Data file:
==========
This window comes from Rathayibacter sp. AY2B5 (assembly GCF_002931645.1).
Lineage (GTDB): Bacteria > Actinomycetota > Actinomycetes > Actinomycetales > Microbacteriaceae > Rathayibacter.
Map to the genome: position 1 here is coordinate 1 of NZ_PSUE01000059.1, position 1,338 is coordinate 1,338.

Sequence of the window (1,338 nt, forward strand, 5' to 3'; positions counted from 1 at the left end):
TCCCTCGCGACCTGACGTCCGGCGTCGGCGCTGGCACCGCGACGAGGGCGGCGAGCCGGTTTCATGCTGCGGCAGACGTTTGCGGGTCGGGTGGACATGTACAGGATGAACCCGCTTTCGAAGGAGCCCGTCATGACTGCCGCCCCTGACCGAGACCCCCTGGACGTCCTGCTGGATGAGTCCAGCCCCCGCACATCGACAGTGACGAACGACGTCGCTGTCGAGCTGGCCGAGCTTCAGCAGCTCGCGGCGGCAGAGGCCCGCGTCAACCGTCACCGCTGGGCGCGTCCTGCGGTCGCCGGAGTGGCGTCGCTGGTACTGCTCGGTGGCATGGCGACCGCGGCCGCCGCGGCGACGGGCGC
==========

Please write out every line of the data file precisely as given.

This window comes from Rathayibacter sp. AY2B5 (assembly GCF_002931645.1).
Lineage (GTDB): Bacteria > Actinomycetota > Actinomycetes > Actinomycetales > Microbacteriaceae > Rathayibacter.
Map to the genome: position 1 here is coordinate 1 of NZ_PSUE01000059.1, position 1,338 is coordinate 1,338.

Sequence of the window (1,338 nt, forward strand, 5' to 3'; positions counted from 1 at the left end):
TCCCTCGCGACCTGACGTCCGGCGTCGGCGCTGGCACCGCGACGAGGGCGGCGAGCCGGTTTCATGCTGCGGCAGACGTTTGCGGGTCGGGTGGACATGTACAGGATGAACCCGCTTTCGAAGGAGCCCGTCATGACTGCCGCCCCTGACCGAGACCCCCTGGACGTCCTGCTGGATGAGTCCAGCCCCCGCACATCGACAGTGACGAACGACGTCGCTGTCGAGCTGGCCGAGCTTCAGCAGCTCGCGGCGGCAGAGGCCCGCGTCAACCGTCACCGCTGGGCGCGTCCTGCGGTCGCCGGAGTGGCGTCGCTGGTACTGCTCGGTGGCATGGCGACCGCGGCCGCCGCGGCGACGGGCGC